Fall is here. Almost. I’m ready for warm stews and casseroles. Almost. I’m ready to stop eating anything that doesn’t involve a whole can of pumpkin. Getting there. But it’s also still sunny and warm out. I’m still hanging on to the late summer peaches and plums. And does zucchini even have a season in San Diego? Seems like I can get it locally and cheap year-round. Fine by me! So I made this sauce. It’s warm and comforting like I’ve been craving, but I don’t even have to turn on the oven. Because this sauce is made, for the most part, in my crock pot. How about that? Don’t use that thing nearly enough. With my uber-busy new schedule, this recipe is definitely one I’m remembering when it’s Wednesday night and I haven't got much in the way of food for Thursday.
This sauce is a bolognese. It’s got beef (but you could totally use turkey, chicken, or bison if you want to be fancy). It’s got milk and wine, which sounds weird, but actually makes the meat flavor more succulent and delicious. True. Besides the tomatoes, it’s chalked full of other vegetables. Because I’m me, and I up the veg. Always. It all bubbles away all the live long day or night and when it’s done it’s chunky and meaty and savory. I would argue one doesn’t even need to serve this on anything besides a spoon headed for my mouth.
But I didn’t serve it that way. I didn’t serve it over spaghetti either. Or penne. Or bowtie. Not even spaghetti squash, though I’ve done that before and I highly recommend it. I had red potatoes and an idea. I roasted those suckers until they were cooked through. Then I carefully smashed them flat, about ½ inch thick. Then I heated some olive oil in a skillet, and fan fried my roasted/flattened potatoes until they were golden and crispy on the outside and soft and wonderful on the inside. Then I topped those suckers with my bolognese. Then I ate them. Well, the ones Husband would let me get to. Men really are all about steak and potatoes at heart, aren’t they?
But that explains the funky pictures. That and the fact I was photographing my lunch container for the next day. But don’t let the funk fool you. This sauce is just what the don’t-leave-me-late-summer-it’s-almost-fall season calls for.
Fall Vegetable and Beef Bolognese
adapted from The Kitchn
Makes about 8 servings
1 TB olive oil
1 medium onion, finely chopped
2 celery stalks, finely chopped
1 medium carrot, finely chopped
1 medium eggplant, chopped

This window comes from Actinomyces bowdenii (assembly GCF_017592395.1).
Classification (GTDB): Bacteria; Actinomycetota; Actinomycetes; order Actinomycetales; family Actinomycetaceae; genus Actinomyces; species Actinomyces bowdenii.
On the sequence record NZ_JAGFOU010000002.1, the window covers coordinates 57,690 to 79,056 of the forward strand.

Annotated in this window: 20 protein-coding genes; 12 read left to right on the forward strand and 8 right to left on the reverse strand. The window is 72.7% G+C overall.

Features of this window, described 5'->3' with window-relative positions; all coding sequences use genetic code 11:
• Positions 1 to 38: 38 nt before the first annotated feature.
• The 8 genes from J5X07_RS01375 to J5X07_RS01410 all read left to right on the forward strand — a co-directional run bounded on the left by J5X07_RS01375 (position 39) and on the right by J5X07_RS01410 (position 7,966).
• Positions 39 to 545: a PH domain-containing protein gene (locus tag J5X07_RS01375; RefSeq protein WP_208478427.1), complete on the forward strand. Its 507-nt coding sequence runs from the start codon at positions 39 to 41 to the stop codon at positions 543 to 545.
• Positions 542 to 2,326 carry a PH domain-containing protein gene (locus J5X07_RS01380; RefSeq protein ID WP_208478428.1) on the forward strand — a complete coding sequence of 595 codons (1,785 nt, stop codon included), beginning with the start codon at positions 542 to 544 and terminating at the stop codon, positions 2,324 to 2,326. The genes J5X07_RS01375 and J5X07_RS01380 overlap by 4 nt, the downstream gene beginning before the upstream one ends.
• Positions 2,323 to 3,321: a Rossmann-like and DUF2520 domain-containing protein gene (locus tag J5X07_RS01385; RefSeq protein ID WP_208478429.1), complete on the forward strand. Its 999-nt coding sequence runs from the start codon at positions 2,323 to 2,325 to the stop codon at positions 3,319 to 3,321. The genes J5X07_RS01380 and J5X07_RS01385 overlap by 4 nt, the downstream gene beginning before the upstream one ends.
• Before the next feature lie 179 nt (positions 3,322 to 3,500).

2 medium zucchini, chopped
8 oz cremini mushrooms, finely chopped
5 cloves of garlic, minced
1 lb. ground beef
⅛ tsp nutmeg
a few pinches of kosher salt
½ tsp freshly ground black pepper
¼ tsp crushed red pepper flakes
1 cup milk (I used 2%)
1 cup white wine or dry sherry
2 28 oz. cans of whole peeled tomatoes, drained and finely chopped (juices reserved)
1 cup reserved tomato juices
¼ cup parsley, finely chopped for garnish
- In a large saute pan or pot heat the olive oil over medium-high heat. Add the beef and let it sit, undisturbed for a few minutes until it browns. Flip the beef over and break it into pieces using a wooden spoon or spatula. Once the other side has browned, remove the beef from the pan and set it aside. Lower the heat to medium and add the onion, celery, and carrot with a pinch of salt and cook until the vegetables have softened, about 10 minutes. Add the eggplant, mushrooms, and zucchini, and cook until their water releases and evaporates, another 10 minutes. Add the garlic and cook until fragrant, about 30 seconds, and then add the nutmeg, black pepper, crushed red pepper, and another pinch of salt. Add the beef back into the pan and any juices that have accumulated, and stir to combine.
- Stir in the milk, bring it to a simmer and cook until the milk has reduced completely and very little liquid remains, about 10 minutes. Stir in the wine and simmer again until reduced completely, about 10 minutes.
- In your slow cooker, add the beef mixture, the chopped tomatoes and one cup of the reserved tomato juices. Stir to combine. Cover and cook on HIGH for 6 hours or LOW for 8 hours.
- In the last hour of cooking, make sure the cooking temperature is set to high and remove the lid to allow any excess liquid to evaporate and reduce the sauce. Stir every 15 minutes or so, until the sauce is chunky.
- Serve over pasta or smashed roasted potatoes, and garnish with chopped parsley and Parmesan cheese.